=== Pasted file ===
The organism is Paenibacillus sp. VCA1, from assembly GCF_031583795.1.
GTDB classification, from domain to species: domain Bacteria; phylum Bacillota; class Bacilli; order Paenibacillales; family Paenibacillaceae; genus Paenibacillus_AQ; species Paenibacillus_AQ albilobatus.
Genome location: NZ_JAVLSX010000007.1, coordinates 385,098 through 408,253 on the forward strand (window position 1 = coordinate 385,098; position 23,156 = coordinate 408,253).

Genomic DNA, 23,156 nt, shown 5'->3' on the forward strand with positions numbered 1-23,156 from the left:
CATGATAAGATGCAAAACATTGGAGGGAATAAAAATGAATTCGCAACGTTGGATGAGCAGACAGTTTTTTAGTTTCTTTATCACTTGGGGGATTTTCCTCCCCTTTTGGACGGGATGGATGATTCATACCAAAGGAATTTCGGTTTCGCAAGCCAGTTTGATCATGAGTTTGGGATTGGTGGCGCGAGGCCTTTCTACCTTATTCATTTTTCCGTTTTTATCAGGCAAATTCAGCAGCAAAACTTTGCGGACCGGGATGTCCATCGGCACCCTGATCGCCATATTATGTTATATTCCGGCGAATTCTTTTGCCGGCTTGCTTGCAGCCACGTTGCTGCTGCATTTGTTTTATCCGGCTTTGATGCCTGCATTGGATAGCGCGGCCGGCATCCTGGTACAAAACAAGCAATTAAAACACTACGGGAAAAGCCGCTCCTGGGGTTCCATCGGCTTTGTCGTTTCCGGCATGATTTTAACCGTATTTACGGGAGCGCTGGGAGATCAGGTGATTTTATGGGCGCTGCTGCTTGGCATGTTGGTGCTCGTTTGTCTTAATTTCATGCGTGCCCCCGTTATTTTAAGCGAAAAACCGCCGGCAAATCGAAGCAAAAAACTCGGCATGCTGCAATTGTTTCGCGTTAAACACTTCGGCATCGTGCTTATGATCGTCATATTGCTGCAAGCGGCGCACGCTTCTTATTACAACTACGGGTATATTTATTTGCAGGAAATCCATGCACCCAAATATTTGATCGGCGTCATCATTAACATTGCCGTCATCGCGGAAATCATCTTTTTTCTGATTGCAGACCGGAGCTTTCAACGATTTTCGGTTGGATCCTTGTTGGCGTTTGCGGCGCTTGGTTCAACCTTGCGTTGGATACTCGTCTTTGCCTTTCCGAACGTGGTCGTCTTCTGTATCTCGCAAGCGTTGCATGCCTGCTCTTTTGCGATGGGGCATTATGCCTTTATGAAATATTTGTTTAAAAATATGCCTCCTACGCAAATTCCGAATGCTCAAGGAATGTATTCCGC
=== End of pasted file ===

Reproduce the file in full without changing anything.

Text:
The organism is Paenibacillus sp. VCA1, from assembly GCF_031583795.1.
GTDB classification, from domain to species: domain Bacteria; phylum Bacillota; class Bacilli; order Paenibacillales; family Paenibacillaceae; genus Paenibacillus_AQ; species Paenibacillus_AQ albilobatus.
Genome location: NZ_JAVLSX010000007.1, coordinates 385,098 through 408,253 on the forward strand (window position 1 = coordinate 385,098; position 23,156 = coordinate 408,253).

Genomic DNA, 23,156 nt, shown 5'->3' on the forward strand with positions numbered 1-23,156 from the left:
CATGATAAGATGCAAAACATTGGAGGGAATAAAAATGAATTCGCAACGTTGGATGAGCAGACAGTTTTTTAGTTTCTTTATCACTTGGGGGATTTTCCTCCCCTTTTGGACGGGATGGATGATTCATACCAAAGGAATTTCGGTTTCGCAAGCCAGTTTGATCATGAGTTTGGGATTGGTGGCGCGAGGCCTTTCTACCTTATTCATTTTTCCGTTTTTATCAGGCAAATTCAGCAGCAAAACTTTGCGGACCGGGATGTCCATCGGCACCCTGATCGCCATATTATGTTATATTCCGGCGAATTCTTTTGCCGGCTTGCTTGCAGCCACGTTGCTGCTGCATTTGTTTTATCCGGCTTTGATGCCTGCATTGGATAGCGCGGCCGGCATCCTGGTACAAAACAAGCAATTAAAACACTACGGGAAAAGCCGCTCCTGGGGTTCCATCGGCTTTGTCGTTTCCGGCATGATTTTAACCGTATTTACGGGAGCGCTGGGAGATCAGGTGATTTTATGGGCGCTGCTGCTTGGCATGTTGGTGCTCGTTTGTCTTAATTTCATGCGTGCCCCCGTTATTTTAAGCGAAAAACCGCCGGCAAATCGAAGCAAAAAACTCGGCATGCTGCAATTGTTTCGCGTTAAACACTTCGGCATCGTGCTTATGATCGTCATATTGCTGCAAGCGGCGCACGCTTCTTATTACAACTACGGGTATATTTATTTGCAGGAAATCCATGCACCCAAATATTTGATCGGCGTCATCATTAACATTGCCGTCATCGCGGAAATCATCTTTTTTCTGATTGCAGACCGGAGCTTTCAACGATTTTCGGTTGGATCCTTGTTGGCGTTTGCGGCGCTTGGTTCAACCTTGCGTTGGATACTCGTCTTTGCCTTTCCGAACGTGGTCGTCTTCTGTATCTCGCAAGCGTTGCATGCCTGCTCTTTTGCGATGGGGCATTATGCCTTTATGAAATATTTGTTTAAAAATATGCCTCCTACGCAAATTCCGAATGCTCAAGGAATGTATTCCGC